So I dug in a started reviewing some music (you have to review others to get your own music reviewed). You have to grade things like arrangement, vocals, lyrics from 1 – 5 and then substantiate your marks with positive and constructive comments.

When you start to pick apart other artist’s music it makes you look at your own music. One of the main constructive comments I have given is that a lot of the music needs more dynamic variety and, in giving this advice, I had to step back and look at my own music in the same way.

So I have started reviewing my own music in the same way. Not a comfortable thing to do but, I think, a necessity.

Know Your Limits!

We all have limitations, especially when it comes to home recording, but rather than fight them, I have chosen to embrace them. It’s like the bottle of wine theory…

You have to choose a bottle of wine. If you go to the corner store and they only have three to chose from and the wine is ok then you will feel happy with your choice. However, if you go to the large store and they have 50 to chose from and the wine is ok, chances are that you will berate yourself for not choosing a better one.

Long story short, the more choices you have, the less satisfied you are with your choice.

Back in the recording studio/bedroom. I know my equipment pretty well but I don’t have racks of stuff and a range of mics. I have learned how to be creative with what I know and what I own (a mac with Logic Express, a Mackie and 2 decent mics) and it seems that my limitations have gotten me to my end product in a timely manner with few frustrations. I have a found a vocal sound that I like and I learn something new everyday about production and arranging. The learning curve on this stuff is huge and I’m enjoying the ride.

It’s not what you do, it’s the way that you do it.

Lots of us make music…and I mean LOTS! So how do you get yourself noticed amongst the sea of musicians?

I wish had the answer.

I post my music wherever I can find places to post music. I sign up to most social networking things etc. etc… BUT…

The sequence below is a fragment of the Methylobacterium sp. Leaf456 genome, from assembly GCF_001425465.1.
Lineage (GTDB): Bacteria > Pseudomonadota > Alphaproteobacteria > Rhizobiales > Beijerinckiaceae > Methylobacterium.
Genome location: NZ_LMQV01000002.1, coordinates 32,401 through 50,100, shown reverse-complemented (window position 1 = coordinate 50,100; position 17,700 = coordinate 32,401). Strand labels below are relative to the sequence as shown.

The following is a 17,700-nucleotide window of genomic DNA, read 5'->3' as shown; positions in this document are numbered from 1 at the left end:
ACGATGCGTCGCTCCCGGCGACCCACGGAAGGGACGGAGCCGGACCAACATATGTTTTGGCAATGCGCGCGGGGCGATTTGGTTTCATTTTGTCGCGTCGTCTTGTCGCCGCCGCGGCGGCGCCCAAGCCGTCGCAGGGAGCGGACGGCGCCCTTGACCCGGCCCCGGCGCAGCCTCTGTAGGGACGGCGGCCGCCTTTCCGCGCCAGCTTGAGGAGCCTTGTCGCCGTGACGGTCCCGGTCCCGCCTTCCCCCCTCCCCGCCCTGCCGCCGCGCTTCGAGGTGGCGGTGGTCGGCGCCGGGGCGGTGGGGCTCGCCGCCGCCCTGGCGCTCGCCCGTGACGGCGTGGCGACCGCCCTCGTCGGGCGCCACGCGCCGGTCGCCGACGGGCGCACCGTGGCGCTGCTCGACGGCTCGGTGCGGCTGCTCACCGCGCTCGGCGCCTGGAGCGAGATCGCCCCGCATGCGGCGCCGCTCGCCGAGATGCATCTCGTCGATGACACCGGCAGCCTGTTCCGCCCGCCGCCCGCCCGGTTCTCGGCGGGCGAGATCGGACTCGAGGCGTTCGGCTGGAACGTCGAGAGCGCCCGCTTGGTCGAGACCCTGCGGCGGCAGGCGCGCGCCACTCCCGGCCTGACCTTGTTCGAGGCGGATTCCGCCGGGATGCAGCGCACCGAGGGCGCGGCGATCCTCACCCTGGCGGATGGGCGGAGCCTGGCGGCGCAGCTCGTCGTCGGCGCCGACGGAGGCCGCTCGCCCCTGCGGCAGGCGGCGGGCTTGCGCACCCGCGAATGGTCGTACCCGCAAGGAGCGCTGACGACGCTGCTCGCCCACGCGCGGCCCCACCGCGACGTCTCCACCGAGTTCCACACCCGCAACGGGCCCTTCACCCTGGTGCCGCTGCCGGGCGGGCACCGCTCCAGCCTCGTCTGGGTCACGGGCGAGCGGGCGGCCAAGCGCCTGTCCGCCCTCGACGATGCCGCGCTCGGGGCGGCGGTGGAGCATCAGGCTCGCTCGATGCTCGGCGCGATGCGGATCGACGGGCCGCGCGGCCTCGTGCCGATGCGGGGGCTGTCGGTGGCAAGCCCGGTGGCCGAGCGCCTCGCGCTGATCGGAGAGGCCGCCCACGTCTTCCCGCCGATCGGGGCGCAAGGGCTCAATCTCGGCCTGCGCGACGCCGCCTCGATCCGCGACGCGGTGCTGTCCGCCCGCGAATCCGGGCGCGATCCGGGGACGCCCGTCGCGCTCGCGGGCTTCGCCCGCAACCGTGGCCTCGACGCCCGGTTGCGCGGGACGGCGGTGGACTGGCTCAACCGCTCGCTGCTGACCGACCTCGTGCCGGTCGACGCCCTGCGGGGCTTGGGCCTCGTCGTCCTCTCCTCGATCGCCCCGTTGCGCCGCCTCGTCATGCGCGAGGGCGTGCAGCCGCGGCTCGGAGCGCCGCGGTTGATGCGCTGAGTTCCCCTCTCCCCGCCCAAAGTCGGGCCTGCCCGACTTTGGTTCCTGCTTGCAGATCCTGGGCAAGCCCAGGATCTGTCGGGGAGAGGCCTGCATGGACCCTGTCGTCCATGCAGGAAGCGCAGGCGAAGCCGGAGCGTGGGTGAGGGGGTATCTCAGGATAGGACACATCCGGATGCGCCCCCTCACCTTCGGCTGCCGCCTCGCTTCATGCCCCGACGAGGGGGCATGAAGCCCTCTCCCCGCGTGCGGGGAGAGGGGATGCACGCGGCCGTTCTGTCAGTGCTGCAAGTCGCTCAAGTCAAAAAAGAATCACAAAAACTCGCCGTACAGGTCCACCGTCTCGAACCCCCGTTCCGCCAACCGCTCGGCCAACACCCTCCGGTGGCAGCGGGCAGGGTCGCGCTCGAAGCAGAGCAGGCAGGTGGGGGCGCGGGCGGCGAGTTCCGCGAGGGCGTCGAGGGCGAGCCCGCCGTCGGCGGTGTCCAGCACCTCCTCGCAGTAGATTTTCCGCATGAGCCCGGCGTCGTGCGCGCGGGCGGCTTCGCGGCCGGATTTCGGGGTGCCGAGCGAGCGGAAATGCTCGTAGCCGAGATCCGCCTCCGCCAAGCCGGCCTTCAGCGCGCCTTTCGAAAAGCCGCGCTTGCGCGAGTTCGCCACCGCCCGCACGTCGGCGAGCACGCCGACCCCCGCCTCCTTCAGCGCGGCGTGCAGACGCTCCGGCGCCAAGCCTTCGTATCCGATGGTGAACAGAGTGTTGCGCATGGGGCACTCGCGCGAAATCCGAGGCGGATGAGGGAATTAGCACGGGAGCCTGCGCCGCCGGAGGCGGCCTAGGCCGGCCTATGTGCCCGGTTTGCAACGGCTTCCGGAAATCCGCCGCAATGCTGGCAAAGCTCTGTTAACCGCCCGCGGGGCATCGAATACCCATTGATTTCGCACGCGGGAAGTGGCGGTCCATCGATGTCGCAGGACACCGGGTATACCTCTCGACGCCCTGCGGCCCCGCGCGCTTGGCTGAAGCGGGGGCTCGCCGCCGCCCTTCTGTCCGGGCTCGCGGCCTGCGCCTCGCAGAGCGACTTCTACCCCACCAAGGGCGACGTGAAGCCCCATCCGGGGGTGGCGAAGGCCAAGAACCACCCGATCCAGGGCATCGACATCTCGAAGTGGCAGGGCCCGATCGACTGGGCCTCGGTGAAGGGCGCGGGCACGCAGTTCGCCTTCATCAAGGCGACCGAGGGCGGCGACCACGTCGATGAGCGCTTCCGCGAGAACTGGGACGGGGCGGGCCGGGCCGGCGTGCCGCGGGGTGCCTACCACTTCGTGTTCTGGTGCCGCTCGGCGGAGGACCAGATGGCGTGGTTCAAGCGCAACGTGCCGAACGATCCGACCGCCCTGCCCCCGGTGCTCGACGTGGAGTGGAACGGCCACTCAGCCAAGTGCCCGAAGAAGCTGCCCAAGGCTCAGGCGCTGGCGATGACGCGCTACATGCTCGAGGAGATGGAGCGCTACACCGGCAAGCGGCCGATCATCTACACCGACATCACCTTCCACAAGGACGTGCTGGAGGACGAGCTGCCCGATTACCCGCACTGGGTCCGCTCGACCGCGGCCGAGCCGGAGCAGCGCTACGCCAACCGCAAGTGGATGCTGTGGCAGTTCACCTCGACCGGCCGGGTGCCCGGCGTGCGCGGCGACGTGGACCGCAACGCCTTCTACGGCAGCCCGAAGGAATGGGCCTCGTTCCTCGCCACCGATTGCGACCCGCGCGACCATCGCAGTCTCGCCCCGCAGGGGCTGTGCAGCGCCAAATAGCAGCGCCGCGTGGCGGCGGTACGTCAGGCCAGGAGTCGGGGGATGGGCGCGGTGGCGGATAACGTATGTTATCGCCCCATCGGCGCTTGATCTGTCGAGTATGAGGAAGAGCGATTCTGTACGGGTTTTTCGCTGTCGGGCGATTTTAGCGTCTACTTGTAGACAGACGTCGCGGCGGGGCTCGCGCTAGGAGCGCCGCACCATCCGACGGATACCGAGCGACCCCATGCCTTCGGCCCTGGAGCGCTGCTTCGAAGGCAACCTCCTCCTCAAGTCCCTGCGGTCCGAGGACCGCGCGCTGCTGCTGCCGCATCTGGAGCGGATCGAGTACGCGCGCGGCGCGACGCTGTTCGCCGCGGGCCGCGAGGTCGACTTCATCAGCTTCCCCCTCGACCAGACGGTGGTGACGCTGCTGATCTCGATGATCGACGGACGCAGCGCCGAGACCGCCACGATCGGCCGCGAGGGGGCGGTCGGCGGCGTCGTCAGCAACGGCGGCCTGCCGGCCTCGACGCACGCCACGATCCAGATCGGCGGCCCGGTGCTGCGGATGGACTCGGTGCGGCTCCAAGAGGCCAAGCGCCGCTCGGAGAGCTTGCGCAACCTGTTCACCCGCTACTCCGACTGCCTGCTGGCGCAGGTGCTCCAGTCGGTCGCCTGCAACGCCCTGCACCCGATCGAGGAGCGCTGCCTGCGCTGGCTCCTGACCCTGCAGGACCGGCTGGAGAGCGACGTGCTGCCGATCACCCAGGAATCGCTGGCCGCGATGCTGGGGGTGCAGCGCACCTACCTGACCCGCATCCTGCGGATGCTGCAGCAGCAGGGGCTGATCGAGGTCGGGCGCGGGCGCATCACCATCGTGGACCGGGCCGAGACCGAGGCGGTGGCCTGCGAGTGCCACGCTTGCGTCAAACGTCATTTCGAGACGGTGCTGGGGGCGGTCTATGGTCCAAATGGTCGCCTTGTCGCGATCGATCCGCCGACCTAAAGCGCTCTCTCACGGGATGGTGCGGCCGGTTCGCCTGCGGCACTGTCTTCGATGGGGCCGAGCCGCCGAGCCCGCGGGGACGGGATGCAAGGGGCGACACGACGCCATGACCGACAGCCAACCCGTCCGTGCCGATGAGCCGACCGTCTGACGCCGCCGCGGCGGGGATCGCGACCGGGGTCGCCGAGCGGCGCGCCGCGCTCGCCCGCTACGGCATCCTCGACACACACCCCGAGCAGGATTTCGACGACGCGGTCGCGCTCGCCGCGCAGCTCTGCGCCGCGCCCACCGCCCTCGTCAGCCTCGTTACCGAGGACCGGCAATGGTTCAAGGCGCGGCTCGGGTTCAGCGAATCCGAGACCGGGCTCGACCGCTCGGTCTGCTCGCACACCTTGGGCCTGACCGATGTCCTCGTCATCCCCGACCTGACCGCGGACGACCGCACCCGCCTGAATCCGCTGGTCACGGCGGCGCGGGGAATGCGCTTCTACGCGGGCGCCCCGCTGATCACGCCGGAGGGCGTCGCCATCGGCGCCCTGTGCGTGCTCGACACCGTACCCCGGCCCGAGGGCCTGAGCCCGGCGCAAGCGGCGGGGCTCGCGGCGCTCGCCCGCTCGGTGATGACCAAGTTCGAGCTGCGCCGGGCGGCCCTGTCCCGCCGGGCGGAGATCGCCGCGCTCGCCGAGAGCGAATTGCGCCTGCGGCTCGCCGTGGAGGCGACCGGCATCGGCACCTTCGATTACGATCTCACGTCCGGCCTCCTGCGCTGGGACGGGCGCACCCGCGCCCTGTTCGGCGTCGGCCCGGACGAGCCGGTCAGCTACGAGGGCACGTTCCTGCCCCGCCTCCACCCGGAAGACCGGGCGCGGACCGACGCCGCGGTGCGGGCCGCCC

The most valuable things I have learned is to do it all with humility and grace. Be grateful every time someone features or comments on your music. Take an interest in what other artists around you are doing, especially those in the same position as you.

You can’t fake this. You need to find a way to genuinely feel it or you will spend your days feeling bitter about why others are getting further. And if you do see others getting ahead then see it as inspiration rather than one less slot for yourself. There are always less slots than musicians.

If you can’t make millions from music then you had better enjoy what you do… or else what is the point?

I LOVE what I do and hopefully one day it will pay the bills too!

I write the songs…

I do… but they don’t make the whole world sing. I do sometimes write of love and of special things… enough!

I used to write about events in my life but got tired of my songs being like an open diary page (hand on head in dramatic pose)… so I stopped.

These days my songs start with a phrase (whatever comes to me) sung around a chord progression and I work from there. Most are happy (an indication of my mental state, I am hoping) and quite jolly.

When you force yourself to write a song a week you have to write fast and this can lead to some interesting lyrics. I sometimes write stuff that I didn’t even know I was thinking and I don’t know what the song is about until I am finished. I am hoping that there is nothing too dark in my subconscious!

Anyway, I am writing this because I should be writing the songs… so back to it!

Valuable Lesson #1

When I first joined twitter I was unsure of what use it would have and then I read a day changing bit of info (which I think came from artistshouse, who are a must to follow if you are an independent musician):

“Be interesting and interested”

I had to ask myself… ‘am I either’….hmm, interesting question. So I started with the ‘interested’ part.

As an artist it is sometimes easy to get stuck up one’s own bum, but once you pull your head out and look around for interesting things it’s amazing what you find and, by becoming interested, I found that I had become interesting (if RTs and #followfridays are any indication).

So once I had become interested (and met some interesting people along the way) I felt much more comfortable about putting my interesting stuff out there.

Interesting…

Seriously…

Here’s the dilemma. I make music and I want people to hear my music. To get my music out there onto SO many sites takes up a serious amount of staring at a screen time. What I really want to be doing is writing and recording the music (which is why I put out a song a week…but more about that another time) but I am spending much time uploading and making my way through all of these sites.

What do you do when your making music time is getting eaten into by your getting your music out there time? No really…anyone?